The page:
William F. Buckley, Jr.

William F. Buckley, Jr.

Infobox Celebrity
name = William F. Buckley Jr.


image_size =
caption = William F. Buckley Jr. in 1985
birth_date = birth date|1925|11|24
birth_place = New York City,
New York,
United States
death_date = 27 February 2008 (aged 82)
death_place = Stamford, Connecticut,
United States
occupation = Author Commentator Television Personality
nationality = USA,
American
spouse = Patricia Taylor Buckley (d. 2007)
children = Christopher Buckley (b.1952)

William Frank Buckley Jr. ["William Francis" in the editorial obituary "Up From Liberalism" "The Wall Street Journal" 28 February 2008, p. A16; Martin, Douglas, "William F. Buckley Jr., 82, Dies; Sesquipedalian Spark of Right", obituary, "New York Times", 28 February 2008, which reported that his parents preferred "Frank", which would make him a "Jr.", but at his christening, the priest "insisted on a saint's name, so Francis was chosen. When the younger William Buckley was 5, he asked to change his middle name to Frank and his parents agreed. At that point, he became William F. Buckley Jr."] (November 24 1925February 27 2008) was an American author and conservative commentator. He founded the political magazine "National Review" in 1955, hosted 1429 episodes"The Wall Street Journal" 28 February 2008, p. A16] of the television show "Firing Line" from 1966 until 1999, and was a nationally syndicated newspaper columnist. His writing style was famed for its erudition, wit, and use of uncommon words. [For complete, searchable texts see [http://cumulus.hillsdale.edu/buckley/Standard/index.html Buckley Online] .]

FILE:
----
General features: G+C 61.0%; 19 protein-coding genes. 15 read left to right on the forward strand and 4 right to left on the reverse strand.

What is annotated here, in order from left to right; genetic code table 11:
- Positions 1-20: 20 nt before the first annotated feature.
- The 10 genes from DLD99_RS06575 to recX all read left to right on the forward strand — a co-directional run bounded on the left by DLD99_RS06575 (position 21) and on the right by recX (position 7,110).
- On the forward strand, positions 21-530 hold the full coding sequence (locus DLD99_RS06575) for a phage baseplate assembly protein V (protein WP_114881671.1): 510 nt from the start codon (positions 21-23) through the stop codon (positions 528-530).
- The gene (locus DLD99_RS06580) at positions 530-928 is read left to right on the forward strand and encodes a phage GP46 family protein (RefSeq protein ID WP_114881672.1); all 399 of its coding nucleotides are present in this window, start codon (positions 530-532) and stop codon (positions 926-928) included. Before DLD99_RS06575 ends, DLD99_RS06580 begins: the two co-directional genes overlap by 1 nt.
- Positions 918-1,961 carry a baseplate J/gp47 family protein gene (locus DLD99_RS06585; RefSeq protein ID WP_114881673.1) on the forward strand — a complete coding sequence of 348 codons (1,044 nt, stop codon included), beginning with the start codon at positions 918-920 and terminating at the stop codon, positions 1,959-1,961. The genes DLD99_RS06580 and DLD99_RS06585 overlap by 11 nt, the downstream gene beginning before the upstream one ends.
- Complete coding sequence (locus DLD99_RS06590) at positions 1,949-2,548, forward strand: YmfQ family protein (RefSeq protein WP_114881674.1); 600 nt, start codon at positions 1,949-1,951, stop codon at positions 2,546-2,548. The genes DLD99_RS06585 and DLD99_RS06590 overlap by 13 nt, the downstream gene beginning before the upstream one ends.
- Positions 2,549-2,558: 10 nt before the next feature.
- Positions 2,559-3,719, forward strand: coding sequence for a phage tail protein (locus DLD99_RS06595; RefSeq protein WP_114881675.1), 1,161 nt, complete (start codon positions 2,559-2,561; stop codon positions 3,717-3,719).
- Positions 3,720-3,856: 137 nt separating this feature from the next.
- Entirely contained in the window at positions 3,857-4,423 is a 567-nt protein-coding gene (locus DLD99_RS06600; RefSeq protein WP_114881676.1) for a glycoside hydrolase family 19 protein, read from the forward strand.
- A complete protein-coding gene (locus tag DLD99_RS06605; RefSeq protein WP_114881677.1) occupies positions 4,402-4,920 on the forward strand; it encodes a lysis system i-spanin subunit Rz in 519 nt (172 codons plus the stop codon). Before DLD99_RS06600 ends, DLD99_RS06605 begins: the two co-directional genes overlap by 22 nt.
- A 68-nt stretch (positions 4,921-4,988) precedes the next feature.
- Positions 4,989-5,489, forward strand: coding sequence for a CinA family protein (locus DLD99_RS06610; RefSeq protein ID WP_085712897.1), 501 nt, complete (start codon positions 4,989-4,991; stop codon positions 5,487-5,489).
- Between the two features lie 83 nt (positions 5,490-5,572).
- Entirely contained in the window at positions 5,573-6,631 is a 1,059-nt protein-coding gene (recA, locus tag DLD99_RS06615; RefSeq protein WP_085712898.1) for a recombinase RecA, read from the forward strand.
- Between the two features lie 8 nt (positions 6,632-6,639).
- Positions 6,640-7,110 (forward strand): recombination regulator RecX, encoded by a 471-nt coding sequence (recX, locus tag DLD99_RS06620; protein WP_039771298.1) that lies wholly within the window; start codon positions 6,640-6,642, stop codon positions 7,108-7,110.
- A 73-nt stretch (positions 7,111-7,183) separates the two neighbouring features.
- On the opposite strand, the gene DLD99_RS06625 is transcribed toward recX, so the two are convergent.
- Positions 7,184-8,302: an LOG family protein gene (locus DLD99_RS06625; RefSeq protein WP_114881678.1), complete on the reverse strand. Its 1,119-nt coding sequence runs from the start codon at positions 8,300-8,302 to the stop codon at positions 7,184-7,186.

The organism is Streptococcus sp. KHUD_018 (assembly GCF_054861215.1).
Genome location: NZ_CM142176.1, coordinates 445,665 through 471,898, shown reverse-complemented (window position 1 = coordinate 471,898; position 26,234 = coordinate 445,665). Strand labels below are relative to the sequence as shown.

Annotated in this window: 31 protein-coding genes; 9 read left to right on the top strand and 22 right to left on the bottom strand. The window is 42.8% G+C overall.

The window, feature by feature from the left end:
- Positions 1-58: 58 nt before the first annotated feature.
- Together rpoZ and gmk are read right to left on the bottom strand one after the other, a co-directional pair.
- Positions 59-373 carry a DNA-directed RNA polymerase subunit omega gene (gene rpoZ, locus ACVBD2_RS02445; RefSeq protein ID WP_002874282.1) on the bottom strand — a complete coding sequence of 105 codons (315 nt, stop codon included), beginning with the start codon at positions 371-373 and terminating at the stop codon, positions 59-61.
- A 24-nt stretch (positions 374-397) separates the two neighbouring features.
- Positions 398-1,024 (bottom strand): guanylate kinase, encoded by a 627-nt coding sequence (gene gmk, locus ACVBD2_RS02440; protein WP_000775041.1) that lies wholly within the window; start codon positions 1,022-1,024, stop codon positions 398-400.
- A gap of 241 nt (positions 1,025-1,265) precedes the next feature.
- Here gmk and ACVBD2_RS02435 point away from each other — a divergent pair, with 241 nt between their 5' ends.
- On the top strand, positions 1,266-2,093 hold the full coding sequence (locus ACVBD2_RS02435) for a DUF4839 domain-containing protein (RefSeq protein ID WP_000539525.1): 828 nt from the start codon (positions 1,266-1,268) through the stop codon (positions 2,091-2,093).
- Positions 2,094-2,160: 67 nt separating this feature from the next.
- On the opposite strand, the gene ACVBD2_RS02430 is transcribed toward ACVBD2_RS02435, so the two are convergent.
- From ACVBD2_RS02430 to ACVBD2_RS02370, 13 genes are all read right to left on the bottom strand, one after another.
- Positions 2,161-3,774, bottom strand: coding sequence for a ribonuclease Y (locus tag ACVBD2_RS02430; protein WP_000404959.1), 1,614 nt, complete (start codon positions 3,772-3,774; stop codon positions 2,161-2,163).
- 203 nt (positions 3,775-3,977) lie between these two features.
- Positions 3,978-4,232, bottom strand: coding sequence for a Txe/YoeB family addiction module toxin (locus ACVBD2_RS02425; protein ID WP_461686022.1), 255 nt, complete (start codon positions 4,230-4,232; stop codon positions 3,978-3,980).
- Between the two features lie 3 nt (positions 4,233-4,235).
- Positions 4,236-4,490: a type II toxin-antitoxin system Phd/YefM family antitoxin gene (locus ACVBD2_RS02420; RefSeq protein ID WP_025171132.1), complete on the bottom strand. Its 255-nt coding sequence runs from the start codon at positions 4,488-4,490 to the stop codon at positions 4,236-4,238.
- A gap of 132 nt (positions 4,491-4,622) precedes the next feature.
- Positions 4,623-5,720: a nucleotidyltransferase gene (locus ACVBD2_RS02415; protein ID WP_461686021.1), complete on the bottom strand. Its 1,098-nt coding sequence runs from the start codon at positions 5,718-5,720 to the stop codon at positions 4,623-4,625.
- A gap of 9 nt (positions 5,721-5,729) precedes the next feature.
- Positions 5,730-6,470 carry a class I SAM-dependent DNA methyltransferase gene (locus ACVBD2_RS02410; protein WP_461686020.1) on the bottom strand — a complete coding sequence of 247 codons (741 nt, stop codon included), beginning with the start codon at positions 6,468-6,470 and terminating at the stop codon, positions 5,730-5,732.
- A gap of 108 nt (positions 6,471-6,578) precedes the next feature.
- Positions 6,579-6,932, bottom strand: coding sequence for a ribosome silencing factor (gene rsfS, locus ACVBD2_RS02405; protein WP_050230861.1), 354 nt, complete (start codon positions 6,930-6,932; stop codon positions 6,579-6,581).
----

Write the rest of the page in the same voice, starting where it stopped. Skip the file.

Buckley was "arguably the most important public intellectual in the United States in the past half century," according to George H. Nash, a historian of the modern American conservative movement. "For an entire generation he was the preeminent voice of American conservatism and its first great ecumenical figure." [cite web | url=http://article.nationalreview.com/print/?q=YmZkMTRmN2MyZjcwYWVhYWI4YjhkNjE5YTA5NmY3ODg | author=George H. Nash | date=2008-02-28 | title="Simply Superlative: Words for Buckley"|accessdate=2008-02-29 | publisher=National Review Online] Buckley's primary intellectual achievement was to fuse traditional American political conservatism with laissez-faire and anti-communism, laying the groundwork for the modern American conservatism of U.S. presidential candidate Barry Goldwater and President Ronald Reagan.

Buckley came on the public scene with his critical book "God and Man at Yale" (1951); among over fifty further books on writing, speaking, history, politics and sailing, were a series of novels featuring CIA agent Blackford Oakes. Buckley referred to himself "on and off" as either libertarian or conservative. [C-SPAN Booknotes 10/23/1993] [Buckley, William F., Jr. "Happy Days Were Here Again: Reflections of a Libertarian Journalist", Random House, ISBN 0-679-40398-1, 1993.] He resided in New York City and Stamford, Connecticut, and often signed his name as "WFB." He was a practicing Catholic, regularly attending the traditional Latin Mass in Connecticut. [cite news|last=Ponte|first=Lowell|title=Memories of William F. Buckley, Jr.|url= http://www.newsmax.com/lowell_ponte/William_Buckley_/2008/02/28/76344.html|work=Newsmax| date=2008-02-28|accessdate=2008-02-28]